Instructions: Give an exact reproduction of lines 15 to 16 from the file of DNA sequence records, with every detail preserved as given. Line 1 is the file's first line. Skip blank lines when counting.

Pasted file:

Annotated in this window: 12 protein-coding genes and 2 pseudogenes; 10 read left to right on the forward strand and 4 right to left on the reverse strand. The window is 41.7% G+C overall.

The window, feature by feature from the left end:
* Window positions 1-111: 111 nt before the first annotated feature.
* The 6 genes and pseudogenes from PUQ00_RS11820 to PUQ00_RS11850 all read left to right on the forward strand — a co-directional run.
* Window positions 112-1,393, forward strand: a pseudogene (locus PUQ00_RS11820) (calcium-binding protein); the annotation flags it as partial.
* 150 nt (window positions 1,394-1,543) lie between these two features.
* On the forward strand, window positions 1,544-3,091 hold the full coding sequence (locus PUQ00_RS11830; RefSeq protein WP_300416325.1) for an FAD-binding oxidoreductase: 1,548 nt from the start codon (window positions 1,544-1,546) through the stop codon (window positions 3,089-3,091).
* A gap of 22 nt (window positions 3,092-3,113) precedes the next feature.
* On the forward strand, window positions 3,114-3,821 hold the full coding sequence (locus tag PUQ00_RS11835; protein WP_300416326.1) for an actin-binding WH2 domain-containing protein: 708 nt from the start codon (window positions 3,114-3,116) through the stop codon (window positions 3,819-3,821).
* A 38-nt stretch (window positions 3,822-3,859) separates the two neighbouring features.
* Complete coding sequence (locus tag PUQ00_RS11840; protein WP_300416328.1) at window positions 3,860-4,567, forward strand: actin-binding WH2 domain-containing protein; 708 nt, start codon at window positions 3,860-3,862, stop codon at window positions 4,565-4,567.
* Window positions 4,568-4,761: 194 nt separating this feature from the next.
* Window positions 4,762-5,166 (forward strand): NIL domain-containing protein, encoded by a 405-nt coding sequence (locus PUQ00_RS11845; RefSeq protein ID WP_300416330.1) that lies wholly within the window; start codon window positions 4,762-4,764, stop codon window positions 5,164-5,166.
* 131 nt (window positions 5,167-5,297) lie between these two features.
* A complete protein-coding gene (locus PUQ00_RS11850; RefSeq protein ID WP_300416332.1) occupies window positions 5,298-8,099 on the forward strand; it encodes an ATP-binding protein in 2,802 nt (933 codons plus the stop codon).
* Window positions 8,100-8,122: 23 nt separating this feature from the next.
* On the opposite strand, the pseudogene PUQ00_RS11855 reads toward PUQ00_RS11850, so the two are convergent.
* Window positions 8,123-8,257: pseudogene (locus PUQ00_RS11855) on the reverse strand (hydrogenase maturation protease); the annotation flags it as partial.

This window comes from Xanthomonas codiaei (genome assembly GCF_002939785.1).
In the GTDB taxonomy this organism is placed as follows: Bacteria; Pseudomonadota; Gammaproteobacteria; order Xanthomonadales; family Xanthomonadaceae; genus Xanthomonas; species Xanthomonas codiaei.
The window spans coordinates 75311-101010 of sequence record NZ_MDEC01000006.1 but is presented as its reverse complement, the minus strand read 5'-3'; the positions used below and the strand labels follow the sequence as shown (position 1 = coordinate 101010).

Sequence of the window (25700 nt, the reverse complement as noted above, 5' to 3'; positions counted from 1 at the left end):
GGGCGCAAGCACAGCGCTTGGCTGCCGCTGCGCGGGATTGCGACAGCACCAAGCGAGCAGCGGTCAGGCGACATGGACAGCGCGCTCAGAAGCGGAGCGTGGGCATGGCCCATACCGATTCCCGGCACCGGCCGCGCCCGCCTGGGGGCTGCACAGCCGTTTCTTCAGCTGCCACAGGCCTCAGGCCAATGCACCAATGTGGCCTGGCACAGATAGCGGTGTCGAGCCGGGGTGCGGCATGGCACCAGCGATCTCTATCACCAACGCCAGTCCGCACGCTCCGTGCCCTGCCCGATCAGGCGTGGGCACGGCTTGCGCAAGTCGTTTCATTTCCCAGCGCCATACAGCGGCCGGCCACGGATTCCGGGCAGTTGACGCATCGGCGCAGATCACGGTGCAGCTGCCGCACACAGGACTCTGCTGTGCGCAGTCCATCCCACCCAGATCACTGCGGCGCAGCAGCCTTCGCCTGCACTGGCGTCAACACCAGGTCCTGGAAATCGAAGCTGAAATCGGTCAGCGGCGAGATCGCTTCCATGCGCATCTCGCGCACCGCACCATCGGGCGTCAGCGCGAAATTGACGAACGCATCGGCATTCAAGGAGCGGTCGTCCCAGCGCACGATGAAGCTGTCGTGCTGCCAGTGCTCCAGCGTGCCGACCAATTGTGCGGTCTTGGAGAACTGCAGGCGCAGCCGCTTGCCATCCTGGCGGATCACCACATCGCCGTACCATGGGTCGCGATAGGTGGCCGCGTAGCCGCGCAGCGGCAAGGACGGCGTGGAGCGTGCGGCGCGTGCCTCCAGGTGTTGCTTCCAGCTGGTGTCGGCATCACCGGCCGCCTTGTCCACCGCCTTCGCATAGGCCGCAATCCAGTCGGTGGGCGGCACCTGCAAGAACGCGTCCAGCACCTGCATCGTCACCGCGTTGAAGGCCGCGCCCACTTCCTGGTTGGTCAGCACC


* A complete protein-coding gene (locus PUQ00_RS11850; RefSeq protein ID WP_300416332.1) occupies window positions 5,298-8,099 on the forward strand; it encodes an ATP-binding protein in 2,802 nt (933 codons plus the stop codon).
* Window positions 8,100-8,122: 23 nt separating this feature from the next.